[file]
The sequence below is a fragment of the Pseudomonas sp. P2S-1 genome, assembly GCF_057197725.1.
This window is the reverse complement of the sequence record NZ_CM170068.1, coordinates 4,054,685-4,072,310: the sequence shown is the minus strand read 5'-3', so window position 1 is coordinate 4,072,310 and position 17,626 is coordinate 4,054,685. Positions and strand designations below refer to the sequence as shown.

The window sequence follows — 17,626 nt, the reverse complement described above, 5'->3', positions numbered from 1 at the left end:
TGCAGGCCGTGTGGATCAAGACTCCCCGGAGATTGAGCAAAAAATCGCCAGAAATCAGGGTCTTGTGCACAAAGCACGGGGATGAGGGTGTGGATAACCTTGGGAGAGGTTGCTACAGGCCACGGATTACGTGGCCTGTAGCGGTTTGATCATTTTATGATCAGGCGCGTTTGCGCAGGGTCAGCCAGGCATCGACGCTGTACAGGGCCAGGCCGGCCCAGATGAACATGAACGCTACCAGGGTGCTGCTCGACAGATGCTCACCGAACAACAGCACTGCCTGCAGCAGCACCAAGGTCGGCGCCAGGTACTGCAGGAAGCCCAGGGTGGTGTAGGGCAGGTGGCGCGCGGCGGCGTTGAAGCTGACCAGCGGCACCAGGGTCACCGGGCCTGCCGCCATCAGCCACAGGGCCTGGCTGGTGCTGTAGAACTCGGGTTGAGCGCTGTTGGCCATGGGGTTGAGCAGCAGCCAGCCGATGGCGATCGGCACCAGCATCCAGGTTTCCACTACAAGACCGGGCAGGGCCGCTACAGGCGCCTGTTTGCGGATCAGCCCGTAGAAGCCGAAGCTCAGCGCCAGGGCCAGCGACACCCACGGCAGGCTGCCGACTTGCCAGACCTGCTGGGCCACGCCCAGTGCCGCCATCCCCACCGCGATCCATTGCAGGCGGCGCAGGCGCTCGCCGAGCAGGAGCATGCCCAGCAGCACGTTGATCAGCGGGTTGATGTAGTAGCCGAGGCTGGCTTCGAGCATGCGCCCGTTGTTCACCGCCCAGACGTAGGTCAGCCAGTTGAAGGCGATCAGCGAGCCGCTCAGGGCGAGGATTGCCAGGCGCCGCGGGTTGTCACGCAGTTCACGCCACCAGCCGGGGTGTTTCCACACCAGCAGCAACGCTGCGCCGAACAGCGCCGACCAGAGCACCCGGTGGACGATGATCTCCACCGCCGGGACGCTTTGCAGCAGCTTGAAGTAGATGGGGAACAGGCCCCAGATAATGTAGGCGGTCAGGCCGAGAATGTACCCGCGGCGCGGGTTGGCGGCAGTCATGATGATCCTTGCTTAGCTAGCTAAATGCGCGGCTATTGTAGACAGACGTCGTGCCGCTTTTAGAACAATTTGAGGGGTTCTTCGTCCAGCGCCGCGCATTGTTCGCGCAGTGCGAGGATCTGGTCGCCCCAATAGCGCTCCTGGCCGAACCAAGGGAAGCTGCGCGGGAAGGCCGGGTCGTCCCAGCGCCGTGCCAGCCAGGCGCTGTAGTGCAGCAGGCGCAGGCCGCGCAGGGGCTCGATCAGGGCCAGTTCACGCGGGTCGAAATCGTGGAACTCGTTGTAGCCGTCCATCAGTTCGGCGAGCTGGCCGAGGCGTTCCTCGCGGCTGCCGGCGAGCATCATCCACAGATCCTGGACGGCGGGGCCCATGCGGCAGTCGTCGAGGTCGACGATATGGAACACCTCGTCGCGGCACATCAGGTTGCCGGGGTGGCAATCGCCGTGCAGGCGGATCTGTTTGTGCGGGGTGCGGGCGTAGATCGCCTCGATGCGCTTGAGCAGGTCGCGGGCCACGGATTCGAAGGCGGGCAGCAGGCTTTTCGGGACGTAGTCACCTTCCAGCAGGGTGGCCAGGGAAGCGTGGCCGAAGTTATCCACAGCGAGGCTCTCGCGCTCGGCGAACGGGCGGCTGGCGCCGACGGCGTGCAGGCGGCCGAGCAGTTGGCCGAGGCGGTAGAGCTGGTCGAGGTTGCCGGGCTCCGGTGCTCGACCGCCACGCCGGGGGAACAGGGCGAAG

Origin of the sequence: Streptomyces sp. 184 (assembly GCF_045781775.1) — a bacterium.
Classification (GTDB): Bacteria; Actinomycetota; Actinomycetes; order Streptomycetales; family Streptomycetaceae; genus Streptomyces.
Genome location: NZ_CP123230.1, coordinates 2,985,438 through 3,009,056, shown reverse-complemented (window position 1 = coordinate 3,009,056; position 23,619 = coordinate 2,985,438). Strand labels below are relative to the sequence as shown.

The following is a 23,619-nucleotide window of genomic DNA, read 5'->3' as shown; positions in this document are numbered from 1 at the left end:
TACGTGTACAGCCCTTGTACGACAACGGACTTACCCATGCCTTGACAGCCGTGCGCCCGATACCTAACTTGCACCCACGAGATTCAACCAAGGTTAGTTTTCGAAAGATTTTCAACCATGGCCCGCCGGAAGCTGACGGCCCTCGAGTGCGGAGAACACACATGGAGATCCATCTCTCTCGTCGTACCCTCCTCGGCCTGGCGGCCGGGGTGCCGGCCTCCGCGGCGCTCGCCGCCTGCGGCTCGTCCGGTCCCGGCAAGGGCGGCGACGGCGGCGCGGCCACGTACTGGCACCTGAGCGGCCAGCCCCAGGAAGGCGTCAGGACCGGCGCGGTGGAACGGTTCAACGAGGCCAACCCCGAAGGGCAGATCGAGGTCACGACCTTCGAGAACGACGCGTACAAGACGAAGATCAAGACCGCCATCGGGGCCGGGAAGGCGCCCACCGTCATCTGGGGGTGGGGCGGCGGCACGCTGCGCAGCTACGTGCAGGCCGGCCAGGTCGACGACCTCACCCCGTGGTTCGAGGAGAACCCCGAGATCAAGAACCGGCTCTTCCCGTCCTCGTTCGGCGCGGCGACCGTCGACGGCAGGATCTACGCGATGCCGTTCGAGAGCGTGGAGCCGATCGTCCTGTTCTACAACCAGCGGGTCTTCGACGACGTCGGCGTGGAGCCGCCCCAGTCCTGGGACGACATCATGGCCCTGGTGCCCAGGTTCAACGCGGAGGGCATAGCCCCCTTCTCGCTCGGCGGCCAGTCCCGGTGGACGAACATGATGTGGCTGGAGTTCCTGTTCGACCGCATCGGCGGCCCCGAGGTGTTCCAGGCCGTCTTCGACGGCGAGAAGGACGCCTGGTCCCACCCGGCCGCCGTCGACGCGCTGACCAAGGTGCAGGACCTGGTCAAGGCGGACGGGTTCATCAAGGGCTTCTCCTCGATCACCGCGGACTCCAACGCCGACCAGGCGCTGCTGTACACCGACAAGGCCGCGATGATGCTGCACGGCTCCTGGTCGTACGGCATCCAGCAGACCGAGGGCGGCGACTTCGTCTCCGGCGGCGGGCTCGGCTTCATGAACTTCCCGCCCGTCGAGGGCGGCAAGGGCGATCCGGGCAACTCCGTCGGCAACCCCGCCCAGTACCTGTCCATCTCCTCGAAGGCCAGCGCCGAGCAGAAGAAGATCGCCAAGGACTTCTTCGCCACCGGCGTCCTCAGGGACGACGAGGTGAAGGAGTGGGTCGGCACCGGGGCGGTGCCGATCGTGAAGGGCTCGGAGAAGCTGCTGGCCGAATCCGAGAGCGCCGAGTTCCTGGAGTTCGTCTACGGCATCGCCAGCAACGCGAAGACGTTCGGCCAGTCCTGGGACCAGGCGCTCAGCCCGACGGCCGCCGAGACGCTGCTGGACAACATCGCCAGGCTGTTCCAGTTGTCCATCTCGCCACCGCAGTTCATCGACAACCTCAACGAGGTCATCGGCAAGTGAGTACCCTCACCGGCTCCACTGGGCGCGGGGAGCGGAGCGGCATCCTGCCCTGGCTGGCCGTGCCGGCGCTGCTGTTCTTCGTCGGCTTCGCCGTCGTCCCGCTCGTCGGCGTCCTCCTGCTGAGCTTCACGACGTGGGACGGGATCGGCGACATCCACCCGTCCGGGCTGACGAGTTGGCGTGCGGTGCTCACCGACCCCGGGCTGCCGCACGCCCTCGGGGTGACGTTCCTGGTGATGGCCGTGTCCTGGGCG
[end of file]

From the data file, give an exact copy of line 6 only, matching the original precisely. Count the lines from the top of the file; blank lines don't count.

Classification (GTDB): Bacteria; Actinomycetota; Actinomycetes; order Streptomycetales; family Streptomycetaceae; genus Streptomyces.